## 'realpath' and on the command line in GNU 'readlink -f'.

## Neither of these tools, however, are particularly accessible on the many
## systems that do not have the GNU implementation of readlink, nor ship
## with a system compiler (not to mention the requisite knowledge of C).

## This script is written with portability and (to the extent possible, speed)
## in mind, hence the use of printf for echo and case statements where they
## can be substituded for test, though I've had to scale back a bit on that.

## It is (to the best of my knowledge) written in standard POSIX shell, and
## has been tested with bash-as-bin-sh, dash, and ksh93. zsh seems to have
## issues with it, though I'm not sure why; so probably best to avoid for now.

## Particularly useful (in fact, the reason I wrote this) is the fact that
## it can be used within a shell script to find the path of the script itself.
## (I am sure the shell knows this already; but most likely for the sake of
## security it is not made readily available. The implementation of "$0"
## specificies that the $0 must be the location of **last** symbolic link in
## a chain, or wherever it resides in the path.) This can be used for some
## ...interesting things, like self-duplicating and self-modifiying scripts.

## Currently supported are three errors: whether the file specified exists
## (ala ENOENT), whether its target exists/is accessible; and the special
## case of when a sybolic link references itself "foo -> foo": a common error
## for beginners, since 'ln' does not produce an error if the order of link
## and target are reversed on the command line. (See POSIX signal ELOOP.)

## It would probably be rather simple to write to use this as a basis for
## a pure shell implementation of the 'symlinks' util included with Linux.

## As an aside, the amount of code below **completely** belies the amount
## effort it took to get this right -- but I guess that's coding for you.

##===-------------------------------------------------------------------===##

for argv; do :; done # Last parameter on command line, for options parsing.

## Error messages. Use functions so that we can sub in when the error occurs.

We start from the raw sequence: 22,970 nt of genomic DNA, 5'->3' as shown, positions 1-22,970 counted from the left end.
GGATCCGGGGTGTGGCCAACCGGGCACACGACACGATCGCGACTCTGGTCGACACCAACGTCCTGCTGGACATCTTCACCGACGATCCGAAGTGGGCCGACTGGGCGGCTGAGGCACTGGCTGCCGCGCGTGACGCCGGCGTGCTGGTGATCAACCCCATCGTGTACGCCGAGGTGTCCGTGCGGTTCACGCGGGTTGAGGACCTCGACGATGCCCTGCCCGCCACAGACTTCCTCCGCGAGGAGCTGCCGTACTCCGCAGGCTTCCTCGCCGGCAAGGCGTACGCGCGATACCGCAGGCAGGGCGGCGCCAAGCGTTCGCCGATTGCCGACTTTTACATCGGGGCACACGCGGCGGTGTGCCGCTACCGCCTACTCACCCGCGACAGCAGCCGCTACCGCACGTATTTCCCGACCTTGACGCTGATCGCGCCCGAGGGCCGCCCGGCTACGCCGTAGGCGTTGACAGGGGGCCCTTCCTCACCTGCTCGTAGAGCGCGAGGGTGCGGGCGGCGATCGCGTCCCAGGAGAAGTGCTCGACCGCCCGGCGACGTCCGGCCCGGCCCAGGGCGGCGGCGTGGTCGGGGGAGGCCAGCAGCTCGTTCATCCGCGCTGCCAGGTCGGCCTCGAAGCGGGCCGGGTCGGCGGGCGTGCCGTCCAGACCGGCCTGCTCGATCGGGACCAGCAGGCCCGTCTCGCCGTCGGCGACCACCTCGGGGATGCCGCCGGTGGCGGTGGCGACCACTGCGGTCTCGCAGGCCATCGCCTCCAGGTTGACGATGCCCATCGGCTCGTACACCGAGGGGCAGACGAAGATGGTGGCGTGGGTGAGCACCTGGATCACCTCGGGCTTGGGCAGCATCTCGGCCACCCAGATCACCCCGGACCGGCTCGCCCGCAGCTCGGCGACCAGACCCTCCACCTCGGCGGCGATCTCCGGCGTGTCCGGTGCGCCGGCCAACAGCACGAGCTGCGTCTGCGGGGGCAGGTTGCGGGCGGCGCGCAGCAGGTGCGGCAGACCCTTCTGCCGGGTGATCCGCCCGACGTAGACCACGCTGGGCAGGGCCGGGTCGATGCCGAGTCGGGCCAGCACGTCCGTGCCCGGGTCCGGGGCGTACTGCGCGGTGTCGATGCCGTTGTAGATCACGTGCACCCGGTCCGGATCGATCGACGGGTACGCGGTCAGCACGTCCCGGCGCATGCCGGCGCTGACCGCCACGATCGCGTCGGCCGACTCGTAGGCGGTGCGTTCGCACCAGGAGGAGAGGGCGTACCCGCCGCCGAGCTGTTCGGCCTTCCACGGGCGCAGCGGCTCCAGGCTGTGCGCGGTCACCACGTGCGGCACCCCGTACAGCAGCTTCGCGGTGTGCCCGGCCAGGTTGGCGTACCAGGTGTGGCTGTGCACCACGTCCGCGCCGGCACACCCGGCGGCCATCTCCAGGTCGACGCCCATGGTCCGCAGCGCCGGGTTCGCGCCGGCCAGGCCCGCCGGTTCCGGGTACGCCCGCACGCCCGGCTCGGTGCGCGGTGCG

recurses(){ printf "Self-referential:\n\t$argv ->\n\t$argv\n" ;}
dangling(){ printf "Broken symlink:\n\t$argv ->\n\t"$(readlink "$argv")"\n" ;}
errnoent(){ printf "No such file: "$@"\n" ;} # Borrow a horrible signal name.

# Probably best not to install as 'pathfull', if you can avoid it.

pathfull(){ cd "$(dirname "$@")"; link="$(readlink "$(basename "$@")")"

## 'test and 'ls' report different status for bad symlinks, so we use this.

 if [ ! -e "$@" ]; then if $(ls -d "$@" 2>/dev/null) 2>/dev/null;  then
    errnoent 1>&2; exit 1; elif [ ! -e "$@" -a "$link" = "$@" ];   then
    recurses 1>&2; exit 1; elif [ ! -e "$@" ] && [ ! -z "$link" ]; then
    dangling 1>&2; exit 1; fi
 fi

## Not a link, but there might be one in the path, so 'cd' and 'pwd'.

 if [ -z "$link" ]; then if [ "$(dirname "$@" | cut -c1)" = '/' ]; then
   printf "$@\n"; exit 0; else printf "$(pwd)/$(basename "$@")\n"; fi; exit 0
 fi

## Walk the symlinks back to the origin. Calls itself recursivly as needed.

 while [ "$link" ]; do
   cd "$(dirname "$link")"; newlink="$(readlink "$(basename "$link")")"
   case "$newlink" in
    "$link") dangling 1>&2 && exit 1                                       ;;
         '') printf "$(pwd)/$(basename "$link")\n"; exit 0                 ;;
          *) link="$newlink" && pathfull "$link"                           ;;
   esac
 done
 printf "$(pwd)/$(basename "$newlink")\n"
}

## Demo. Install somewhere deep in the filesystem, then symlink somewhere 
## else, symlink again (maybe with a different name) elsewhere, and link
## back into the directory you started in (or something.) The absolute path
## of the script will always be reported in the usage, along with "$0".

if [ -z "$argv" ]; then scriptname="$(pathfull "$0")"

# Yay ANSI l33t codes! Fancy.
 printf "\n\033[3mfrom/as: \033[4m$0\033[0m\n\n\033[1mUSAGE:\033[0m   "
 printf "\033[4m$scriptname\033[24m [ link | file | dir ]\n\n         "
 printf "Recursive readlink for the authoritative file, symlink after "
 printf "symlink.\n\n\n         \033[4m$scriptname\033[24m\n\n        "
 printf " From within an invocation of a script, locate the script's "
 printf "own file\n         (no matter where it has been linked or "
 printf "from where it is being called).\n\n"

else pathfull "$@"
fi
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Here's a C snippet that resolves symbolic links as well as Mac-type aliases:

http://my-sample-code.googlecode.com/svn/trunk/realpath/realpath.c